Monday, November 21, 2005

What's so great about Jim Dinning, anyway?

Things have cooled off a bit in the race to succeed Ralph Klein as leader of the Alberta Progressive Conservative party. Given this province's voting record lo these past millennia, that probably means the race is also on to lead this province a little further into the 21st century.

Of the aforementioned scrapping mad dogs, Jim Dinning is allegedly the favourite to win the coveted post.

On his admittedly impressive website, Dinning lists the highlights of his political and private careers.

First elected in 1986 in the Calgary Shaw riding, Edmonton-born Dinning went on eventually to become Klein's Minister of Community and Occupational Health, then Minister of Education, and finally Provincial Treasurer.

After his retirement (read: his terms were up), Dinning served on numerous "public, private, and not-for-profit boards," ending up this year as Chairman of High River-based Western Financial Group Inc.

Dinning links to a Nov. 14 article in Western Standard magazine entitled "Can this man defend Alberta?"

In the article, writer Kevin Steele lauds Dinning as a safe choice, but notes that, should Dinning win, the victory will be hard-fought.

The most interesting point I found was Steele's labelling of Dinning as a "Red Tory" - indicative of Dinning's somewhat pro-environment stance. Should front-runner Dinning pull off a victory - a tough proposition given rural Alberta's far-right stance, this could mean a kinder, gentler school of Alberta conservatism.

Tuesday, November 15, 2005

The king is dead. Long live the king(s)?

The site now has a new drive and sense of purpose.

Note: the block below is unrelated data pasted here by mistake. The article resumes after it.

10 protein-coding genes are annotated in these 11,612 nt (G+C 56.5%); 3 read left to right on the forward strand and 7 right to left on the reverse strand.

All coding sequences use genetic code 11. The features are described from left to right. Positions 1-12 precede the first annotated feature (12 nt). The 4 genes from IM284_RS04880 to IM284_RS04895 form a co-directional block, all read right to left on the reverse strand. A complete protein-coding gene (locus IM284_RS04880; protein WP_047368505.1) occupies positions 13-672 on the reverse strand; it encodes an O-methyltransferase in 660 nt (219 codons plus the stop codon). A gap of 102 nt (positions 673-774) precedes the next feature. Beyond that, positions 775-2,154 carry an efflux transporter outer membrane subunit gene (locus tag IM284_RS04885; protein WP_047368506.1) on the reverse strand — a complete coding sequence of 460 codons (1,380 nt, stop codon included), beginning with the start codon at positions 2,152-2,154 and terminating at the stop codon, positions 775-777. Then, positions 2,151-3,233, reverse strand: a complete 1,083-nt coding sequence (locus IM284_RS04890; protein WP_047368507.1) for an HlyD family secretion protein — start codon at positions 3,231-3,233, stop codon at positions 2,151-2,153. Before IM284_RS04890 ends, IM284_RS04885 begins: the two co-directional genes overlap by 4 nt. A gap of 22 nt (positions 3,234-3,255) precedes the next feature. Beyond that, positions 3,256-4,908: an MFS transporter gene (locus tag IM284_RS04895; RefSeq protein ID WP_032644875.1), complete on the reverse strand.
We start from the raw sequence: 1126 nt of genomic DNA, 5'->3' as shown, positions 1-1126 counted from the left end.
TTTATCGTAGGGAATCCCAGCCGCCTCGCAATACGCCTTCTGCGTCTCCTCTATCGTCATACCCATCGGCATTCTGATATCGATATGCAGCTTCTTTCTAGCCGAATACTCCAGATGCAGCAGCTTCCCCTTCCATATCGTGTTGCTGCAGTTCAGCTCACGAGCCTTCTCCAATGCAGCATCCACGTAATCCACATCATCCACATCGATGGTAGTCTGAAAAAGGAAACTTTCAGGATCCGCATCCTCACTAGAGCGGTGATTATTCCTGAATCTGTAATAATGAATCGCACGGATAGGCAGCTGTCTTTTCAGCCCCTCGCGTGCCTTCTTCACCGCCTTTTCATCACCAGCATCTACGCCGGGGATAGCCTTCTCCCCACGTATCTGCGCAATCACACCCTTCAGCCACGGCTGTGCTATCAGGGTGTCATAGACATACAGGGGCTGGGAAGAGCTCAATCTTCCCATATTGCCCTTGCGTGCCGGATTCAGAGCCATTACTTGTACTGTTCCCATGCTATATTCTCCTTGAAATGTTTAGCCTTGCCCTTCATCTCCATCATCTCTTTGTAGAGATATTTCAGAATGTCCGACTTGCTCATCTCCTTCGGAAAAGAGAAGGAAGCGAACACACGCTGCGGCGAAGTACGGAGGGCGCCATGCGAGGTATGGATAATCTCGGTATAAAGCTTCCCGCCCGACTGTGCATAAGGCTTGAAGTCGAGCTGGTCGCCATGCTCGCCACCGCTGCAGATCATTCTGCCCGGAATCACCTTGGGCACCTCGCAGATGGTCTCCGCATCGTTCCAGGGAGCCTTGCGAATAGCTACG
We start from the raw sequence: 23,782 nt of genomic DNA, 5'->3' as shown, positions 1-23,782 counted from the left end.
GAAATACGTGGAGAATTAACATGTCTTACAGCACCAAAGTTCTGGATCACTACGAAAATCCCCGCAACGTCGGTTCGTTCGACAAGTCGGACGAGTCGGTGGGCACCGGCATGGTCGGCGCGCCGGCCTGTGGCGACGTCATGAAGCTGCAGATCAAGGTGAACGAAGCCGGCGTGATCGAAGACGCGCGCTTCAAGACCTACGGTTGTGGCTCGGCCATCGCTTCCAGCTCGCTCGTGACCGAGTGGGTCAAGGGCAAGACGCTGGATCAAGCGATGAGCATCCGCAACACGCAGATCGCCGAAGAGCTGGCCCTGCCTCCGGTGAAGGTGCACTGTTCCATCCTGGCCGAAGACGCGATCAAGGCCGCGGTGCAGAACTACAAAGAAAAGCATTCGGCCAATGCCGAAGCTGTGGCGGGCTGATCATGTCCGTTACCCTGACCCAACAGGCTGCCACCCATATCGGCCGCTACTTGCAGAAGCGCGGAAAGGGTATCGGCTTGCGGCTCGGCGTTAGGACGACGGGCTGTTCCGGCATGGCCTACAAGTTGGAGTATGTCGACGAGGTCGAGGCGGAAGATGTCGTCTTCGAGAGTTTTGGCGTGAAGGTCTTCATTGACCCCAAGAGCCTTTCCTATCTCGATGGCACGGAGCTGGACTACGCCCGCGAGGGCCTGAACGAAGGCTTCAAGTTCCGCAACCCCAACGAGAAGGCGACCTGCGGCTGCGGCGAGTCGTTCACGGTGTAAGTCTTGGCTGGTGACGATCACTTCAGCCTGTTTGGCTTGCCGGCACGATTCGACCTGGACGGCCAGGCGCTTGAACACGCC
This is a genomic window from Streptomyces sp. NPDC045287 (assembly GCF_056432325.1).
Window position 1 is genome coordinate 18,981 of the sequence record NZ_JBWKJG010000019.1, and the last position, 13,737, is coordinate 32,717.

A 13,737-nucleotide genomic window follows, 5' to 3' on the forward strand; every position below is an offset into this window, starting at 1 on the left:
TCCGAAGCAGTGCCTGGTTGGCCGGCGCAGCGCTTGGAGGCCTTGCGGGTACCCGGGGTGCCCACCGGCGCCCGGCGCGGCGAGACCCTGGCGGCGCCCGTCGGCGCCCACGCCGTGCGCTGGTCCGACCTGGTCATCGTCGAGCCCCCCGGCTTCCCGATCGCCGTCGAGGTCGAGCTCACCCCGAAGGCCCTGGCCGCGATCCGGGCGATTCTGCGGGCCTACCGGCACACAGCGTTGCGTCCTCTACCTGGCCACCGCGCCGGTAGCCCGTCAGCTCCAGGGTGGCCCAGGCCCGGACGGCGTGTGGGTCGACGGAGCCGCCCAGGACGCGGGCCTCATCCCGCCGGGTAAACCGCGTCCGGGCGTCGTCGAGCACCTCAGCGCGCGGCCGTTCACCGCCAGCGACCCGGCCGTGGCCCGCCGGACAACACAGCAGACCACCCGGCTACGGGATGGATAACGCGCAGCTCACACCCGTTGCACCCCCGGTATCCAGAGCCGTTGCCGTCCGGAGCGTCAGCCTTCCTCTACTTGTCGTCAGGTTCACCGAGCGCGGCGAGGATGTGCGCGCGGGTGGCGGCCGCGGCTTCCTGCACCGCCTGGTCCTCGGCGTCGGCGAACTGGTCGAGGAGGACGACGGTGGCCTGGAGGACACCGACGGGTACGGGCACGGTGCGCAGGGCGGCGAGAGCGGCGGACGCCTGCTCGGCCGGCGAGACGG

Alberta Premier Ralph Klein is nearing the end of his long tenure as leader of this province, and already members of his party are climbing over each other to take his place.

I'll get this out of the way right now - I vote NDP. So what right do I have to play favourites in the race to lead the Progressive Conservatives? Maybe none. On the other hand, an observer from the opposite end of Alberta's political spectrum may be a mitigating force.

The simple matter is that, over the next four weeks, I will be examining the race and the merits of each contender, as well as Alberta's political history. Maybe, just maybe, we'll stumble across a recipe for Alberta's continuted success - whatever that means.

Darcy Henton's article in Alberta Venture magazine is a far better overview than I can provide in this short space. And, it comes with betting odds. Step right up, people.

To start, let's take a superficial look at the candidates. We'll flesh them out later.

According to the article, Dinning, Evans, and Norris sing a familiar litany - business needs government to let slip the reins that they may play free in the flowing black-and-green rivers of oil money flowing out of the province. To be honest, one can't complain. Less government = more money is a formula that has apparently worked for the province so far - the oil surplus speaks to that.

On the other hand, Morton believes that "sticking with the status quo" is exactly NOT what the province needs to do. He doesn't go into any more detail, so he will be one to watch in the coming weeks.

Finally, Oberg, Stelmach, and Hancock tout a more touchy-feely style of conservatism. Listen to the people, protect the environment, take care of quality of life as well as the bottom line, they say.

To be honest, I like what Hancock has to say. If he sticks with this short blurb, he just might steal what little Liberal vote this province has.

With seven hardy contenders with views that are just different enough to be interesting, this should be a heck of a race.

Stay tuned, gentle reader.